Precast concrete’s place in today’s sustainable society
By Kirk Stelsel
To promote its new buy-back program, Best Buy is running a commercial that pokes fun at the ever-changing landscape of consumer electronics. Frustrations boil over as people find out the TV, laptop, tablet or phone they just purchased will soon be outdated – an experience we can all relate to.
Changes in construction-related industries may not happen quite as fast as consumer electronics, but important shifts have taken place that demand the attention of anyone looking to stay ahead of the curve. Perhaps the most important in recent times is the growing momentum of the green building movement.
Just 20 years ago, using the word “green” in a conversation would have most likely been in reference to landscaping, money or the actual color. Today, sustainability is a major consideration for new construction. The formation of the U.S. Green Building Council in 1993 and the prevalence of its LEED Rating System are evidence enough of shifts in building requirements.
For those in the building and specifying communities, this means taking a hard look at sustainability during the design and material selection process. This has set off a chain reaction that has resulted in building materials being scrutinized in a whole new manner. In addition to cost, strength and aesthetics, things like life cycle assessment, environmental impact and ecological benefits are becoming more commonplace requirements.
For the precast concrete industry, this new focus is welcomed by manufacturers who recognize that precast concrete has a lot to offer in sustainable designs – and it’s only getting better. Through new mix designs, additives and curing techniques, precast is becoming stronger, more versatile and more environmentally friendly than ever.
A Natural Choice
In its most basic form, concrete is nothing more than portland cement, water, sand and crushed rock. The fact that concrete is made from widely available natural resources attributes to its prevalent use and why its history can be traced back as far back as the ancient Greeks and Egyptians. The Romans used volcanic ash to create a hydraulic binder known as pozzolana cement to build structures like the Coliseum and Pantheon, among the most recognizable structures on earth today nearly 2,000 years after they were built.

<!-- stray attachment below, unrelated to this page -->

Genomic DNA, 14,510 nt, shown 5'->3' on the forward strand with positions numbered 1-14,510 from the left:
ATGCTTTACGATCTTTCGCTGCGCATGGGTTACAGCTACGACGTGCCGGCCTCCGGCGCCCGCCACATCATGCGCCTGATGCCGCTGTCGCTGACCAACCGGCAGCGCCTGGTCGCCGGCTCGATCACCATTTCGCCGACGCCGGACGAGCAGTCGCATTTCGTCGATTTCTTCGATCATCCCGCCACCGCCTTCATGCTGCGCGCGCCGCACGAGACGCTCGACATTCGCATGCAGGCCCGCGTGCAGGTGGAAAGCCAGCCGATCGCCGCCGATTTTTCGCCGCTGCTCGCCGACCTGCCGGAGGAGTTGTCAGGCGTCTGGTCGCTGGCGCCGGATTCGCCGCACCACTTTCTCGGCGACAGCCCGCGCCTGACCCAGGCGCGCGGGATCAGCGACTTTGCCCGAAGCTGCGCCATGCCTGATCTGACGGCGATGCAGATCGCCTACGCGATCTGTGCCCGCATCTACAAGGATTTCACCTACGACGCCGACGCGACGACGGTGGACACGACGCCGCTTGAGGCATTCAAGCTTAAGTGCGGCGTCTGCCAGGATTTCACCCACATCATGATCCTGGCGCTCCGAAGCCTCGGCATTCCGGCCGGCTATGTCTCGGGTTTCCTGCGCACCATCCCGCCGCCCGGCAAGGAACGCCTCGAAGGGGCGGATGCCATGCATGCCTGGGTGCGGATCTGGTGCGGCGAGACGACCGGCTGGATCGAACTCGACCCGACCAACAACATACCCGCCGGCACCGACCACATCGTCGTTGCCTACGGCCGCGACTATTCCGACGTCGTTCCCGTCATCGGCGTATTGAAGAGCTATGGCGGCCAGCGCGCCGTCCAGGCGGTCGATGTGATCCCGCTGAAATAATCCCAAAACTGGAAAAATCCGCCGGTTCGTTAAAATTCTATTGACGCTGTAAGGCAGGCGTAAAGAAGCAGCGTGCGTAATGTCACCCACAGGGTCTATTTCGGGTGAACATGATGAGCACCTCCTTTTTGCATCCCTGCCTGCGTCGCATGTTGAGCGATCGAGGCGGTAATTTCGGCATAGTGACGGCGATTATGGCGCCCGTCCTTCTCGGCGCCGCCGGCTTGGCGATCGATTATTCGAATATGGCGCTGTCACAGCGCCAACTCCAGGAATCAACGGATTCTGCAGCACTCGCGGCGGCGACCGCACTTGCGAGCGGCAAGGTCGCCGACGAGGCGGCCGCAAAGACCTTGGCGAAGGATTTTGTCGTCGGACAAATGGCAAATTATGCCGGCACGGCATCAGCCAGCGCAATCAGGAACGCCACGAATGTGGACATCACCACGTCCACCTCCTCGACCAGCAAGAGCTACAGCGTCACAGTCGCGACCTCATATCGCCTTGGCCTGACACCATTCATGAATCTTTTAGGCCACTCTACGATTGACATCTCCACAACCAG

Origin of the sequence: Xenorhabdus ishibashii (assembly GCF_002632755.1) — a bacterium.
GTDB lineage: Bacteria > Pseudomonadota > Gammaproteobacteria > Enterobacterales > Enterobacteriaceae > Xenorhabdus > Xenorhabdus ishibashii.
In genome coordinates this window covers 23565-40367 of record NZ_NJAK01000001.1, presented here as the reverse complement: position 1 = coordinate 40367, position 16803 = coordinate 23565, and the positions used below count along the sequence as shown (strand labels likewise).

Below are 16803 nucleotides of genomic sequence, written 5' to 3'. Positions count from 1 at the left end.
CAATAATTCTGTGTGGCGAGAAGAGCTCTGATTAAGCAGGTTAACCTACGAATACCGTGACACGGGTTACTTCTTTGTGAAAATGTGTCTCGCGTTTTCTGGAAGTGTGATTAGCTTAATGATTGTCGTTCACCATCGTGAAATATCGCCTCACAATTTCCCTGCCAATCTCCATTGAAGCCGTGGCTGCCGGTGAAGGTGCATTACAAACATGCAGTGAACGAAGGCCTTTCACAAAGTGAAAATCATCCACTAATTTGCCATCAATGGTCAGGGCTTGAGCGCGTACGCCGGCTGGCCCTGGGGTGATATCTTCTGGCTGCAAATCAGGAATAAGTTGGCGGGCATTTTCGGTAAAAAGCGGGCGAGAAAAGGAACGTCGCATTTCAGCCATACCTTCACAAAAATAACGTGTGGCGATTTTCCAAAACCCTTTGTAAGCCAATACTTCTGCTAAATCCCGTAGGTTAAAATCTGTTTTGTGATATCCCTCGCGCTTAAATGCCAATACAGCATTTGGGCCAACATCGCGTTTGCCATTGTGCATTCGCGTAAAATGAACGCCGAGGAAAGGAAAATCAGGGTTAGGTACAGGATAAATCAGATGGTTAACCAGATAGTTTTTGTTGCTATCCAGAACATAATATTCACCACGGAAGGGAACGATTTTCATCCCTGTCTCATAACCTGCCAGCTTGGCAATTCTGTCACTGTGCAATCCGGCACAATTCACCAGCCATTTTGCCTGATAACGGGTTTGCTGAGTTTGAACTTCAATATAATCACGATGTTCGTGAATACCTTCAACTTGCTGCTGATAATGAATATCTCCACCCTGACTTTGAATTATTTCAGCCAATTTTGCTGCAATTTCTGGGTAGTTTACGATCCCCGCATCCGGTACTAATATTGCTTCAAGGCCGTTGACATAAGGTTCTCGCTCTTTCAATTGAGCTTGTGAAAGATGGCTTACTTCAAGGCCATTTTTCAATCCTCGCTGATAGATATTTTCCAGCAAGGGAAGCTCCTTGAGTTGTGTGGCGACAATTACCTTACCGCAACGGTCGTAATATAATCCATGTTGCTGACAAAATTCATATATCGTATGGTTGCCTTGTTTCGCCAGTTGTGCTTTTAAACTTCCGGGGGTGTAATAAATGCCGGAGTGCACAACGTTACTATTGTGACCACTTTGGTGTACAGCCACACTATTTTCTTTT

Today, the concrete industry uses portland cement, developed in 1824 by Joseph Aspdin, as its primary binder. Despite using natural resources, the process of making portland cement requires heating clay and limestone (lime and silica constitute almost 90% of cement’s mass) to high temperatures, giving off CO2 as a byproduct. The cement industry has made strides in reducing emissions, but competition has also emerged to create alternative low-carbon or carbon-negative cements. If successful, these new products will further reduce the carbon footprint of the cement industry and, in turn, the concrete industry.
In order to achieve economies of scale and acceptance by the precast industry, these new technologies, which are still at a developmental stage, are undergoing long-term testing to prove their practicality for mass production. While these processes can take many years, several startups have built or plan to build pilot plants.
Another option for precast producers is the use of supplementary cementitious materials (SCMs) such as fly ash or blast furnace slag. These materials create a pozzolanic reaction, similar to the Roman use of volcanic ash. SCMs are industrial byproducts – fly ash comes from the combustion of coal used in electric power plants and slag from the production of iron – but the concrete industry has created a way to recycle these byproducts in an environmentally beneficial manner. The use of SCMs as a partial replacement for portland cement can increase precast concrete’s sustainability, strength and durability.
A strong case for precast concrete
One of the most intrinsic benefits of precast concrete is the durability it offers. Precast products are made in a quality-controlled environment, and the finished product has a tested strength when it arrives on site. Once in place, precast products can achieve a service life in excess of 100 years, depending on the product type and use.